Venkata Narayana Reddy, owner of a five-acre farm, was considered a well-to-do, big agriculturist in Kautapalli village, in Nallamada mandal of the arid Anantapur district of Andhra Pradesh. He had an annual income of Rs. 3 lakhs from the mulberry he cultivated, and a silk rearing unit. But this was 10 years ago.
In a tragic twist, there was a drastic drop in the water table in his farm, and Mr. Reddy lost everything. Accruing a debt of Rs. 6 lakhs from six failed borewells, he migrated to Hyderabad searching for work. One day he threw himself under a running train and ended his life.
This is not the story of just one farmer in Anantapur district. Failed borewells have bled thousands of farmers of their means of livelihood and pushed them into debt traps. Several big farmers have been reduced to farm labour to feed their families and repay massive debts.
The people of Kutalapalli village, who have raised loans to cover expenditures of over Rs. 4 crores in the last one year, have sunk as many as 500 borewells and attained the dubious distinction of having a borewell each for every male, adult and child.
This village was once famous for its silkworm rearing, thanks to the cultivation of mulberry in over 90% of its cultivated area, yet is reduced to barren land today. The only evidence of its erstwhile pastoral glory is the array of 1,500 dried up borewells that pockmark the once-green landscape.
The borewell drilling companies touched everything in the small village. The local petrol bunk got over 50% of its earnings from borewell rigs. They guzzled Rs. 1.2 crore worth of diesel last year alone, said bunk owner Venkatanarayana Reddy.
Bodugundlapalli Venkat Reddy, a septugenarian, has seen it all, the riches brought by silkworm rearing as well as today's borewell proliferation.
He once had 25 borewells on the 12 acres of land he owned. Now all that he is left with are four acres and six borewells, all of which are dry. “It’s as if the entire village has become poor by just drilling borewells,” he says.
Kuruva Venkatesulu of Marur village, Rapthadu mandal, has sunk fifty borewells in his 20-acre farm. Every time a borewell stops yielding water he drills another one.
“Please put my husband in jail, I am afraid that he will commit suicide once the borewells he is drilling stop yielding water,” says Lakshmi Devi, his wife. Mr. Venkatesulu is barely eking a sustainable livelihood from agriculture, so he sends Lakshmi Devi and his children to work in others farms to make ends meet.
While there are over four lakh borewells in the district, only 10% of which are functional, the number of borewells in the government's records is only 2.3 lakh.
One of the prime reasons for the drastic reduction in ground water is said to be the severe drop in area under tank irrigation. The net area under tank irrigation came down from around 40% in 1960 to less than 3% in 2006 and to less than 2% by 2012.
As the area under tank irrigation dropped, the area under borewell irrigation rose from 0.01% to around 53% in 2006 and up to 65% by 2012.
The government spent over ₹170 crores on borewells in the last four decades and spends close to ₹20 crores every year on either drilling or deepening borewells.
“What these statistics show is irrational, unplanned use of groundwater with no plan and long-term vision to rejuvenate the ground water reserves, simultaneously,” says Y.V. Malla Reddy of the AFEcology Centre, Anantapur.
Telengana: Reviving irrigation potential
For farmers of the semi-arid region of Telangana, Mission Kakatiya, the flagship programme of the State government, has brought some cheer this year. Desilting and restoration of tanks in the rural areas, the main objective of the mission, has boosted agricultural operations in the current Rabi season.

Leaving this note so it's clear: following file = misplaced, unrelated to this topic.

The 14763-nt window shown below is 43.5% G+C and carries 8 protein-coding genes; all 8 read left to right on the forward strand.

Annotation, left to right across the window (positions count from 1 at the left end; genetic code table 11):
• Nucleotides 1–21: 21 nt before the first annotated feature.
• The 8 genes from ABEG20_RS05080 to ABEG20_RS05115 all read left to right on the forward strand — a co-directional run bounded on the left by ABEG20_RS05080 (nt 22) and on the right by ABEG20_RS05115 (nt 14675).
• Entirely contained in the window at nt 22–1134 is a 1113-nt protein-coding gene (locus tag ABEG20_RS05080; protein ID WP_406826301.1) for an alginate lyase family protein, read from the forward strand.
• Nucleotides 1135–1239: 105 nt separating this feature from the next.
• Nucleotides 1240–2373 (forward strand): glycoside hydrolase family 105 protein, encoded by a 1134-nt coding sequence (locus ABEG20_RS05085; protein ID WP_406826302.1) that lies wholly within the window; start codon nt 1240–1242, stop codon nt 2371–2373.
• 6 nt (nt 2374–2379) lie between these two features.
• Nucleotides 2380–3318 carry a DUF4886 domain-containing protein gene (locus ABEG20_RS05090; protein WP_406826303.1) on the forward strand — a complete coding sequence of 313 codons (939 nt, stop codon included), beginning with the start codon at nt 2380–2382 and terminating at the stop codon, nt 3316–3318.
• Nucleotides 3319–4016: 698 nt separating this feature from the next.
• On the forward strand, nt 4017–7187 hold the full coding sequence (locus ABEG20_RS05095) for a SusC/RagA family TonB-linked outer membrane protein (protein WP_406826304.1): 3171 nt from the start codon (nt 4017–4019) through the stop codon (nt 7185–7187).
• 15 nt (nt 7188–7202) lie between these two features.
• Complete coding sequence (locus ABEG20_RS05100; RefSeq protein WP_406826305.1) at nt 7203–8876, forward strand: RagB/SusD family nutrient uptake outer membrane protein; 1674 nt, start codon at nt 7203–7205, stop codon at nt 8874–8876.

Ramachandraiah, a farmer of Danampally village in Sangareddy district, has cultivated his two acres of land for the first time. Two important tanks in the area – Anna Sagar and Andol Pedda Cheruvu – were filled with water from the Singur reservoir, after desiltation. Consequently, the farmers cultivated an area of 600 acres under Anna Sagar and 1,200 acres under Andol Pedda Cheruvu, almost twice the area they usually cultivate under the two tanks.
In Warangal Rural district, once known for farmers committing suicide, there are now endless stretches of green paddy fields after famers began growing a second crop again after decades.
Under Mission Kakatiya, the State government proposes to restore 46,531 tanks. So far, 11,000 tanks were restored, costing ₹1,800 crores. Independent research by the groundwater department found a significant rise in water levels wherever tanks were restored.
Kerala: Degrading the hilly terrain
As the land of 44 rivers, Kerala used to receive an average annual rainfall of 3100 mm. However, the State is facing an acute water scarcity, which experts attached to the National Centre for Earth Science Studies (NCESS), Thiruvananthapuram, attribute to the loss of hills, giant rocks, and forest cover.
Pathanamthitta district, where the Sabarimala Ayyappa Temple is located, presents a classic case of a landscape undergoing rapid change, with hills such as Chembanmudi, Ponmala, Thudiyurulippara and Avolimala being razed by the hour, weakening the water-holding capability of the terrain.
“Removal of five- to six-metre thick upper layer of the hills that used to retain rainwater in a big way prior to advent of rampant granite quarrying has fundamentally altered the micro climate of the region,” says N.K. Sukumaran Nair, general secretary of the Pampa Parirakshana Samithi, which has been campaigning for the cause of River Pampa for the past three decades.
In a landmark judgment on February 27, 2012, the Supreme Court of India ruled that mining affecting the natural water flow should not be permitted. However, freshwater sources continue to be converted, making a mockery of the land enforcing agencies, he says.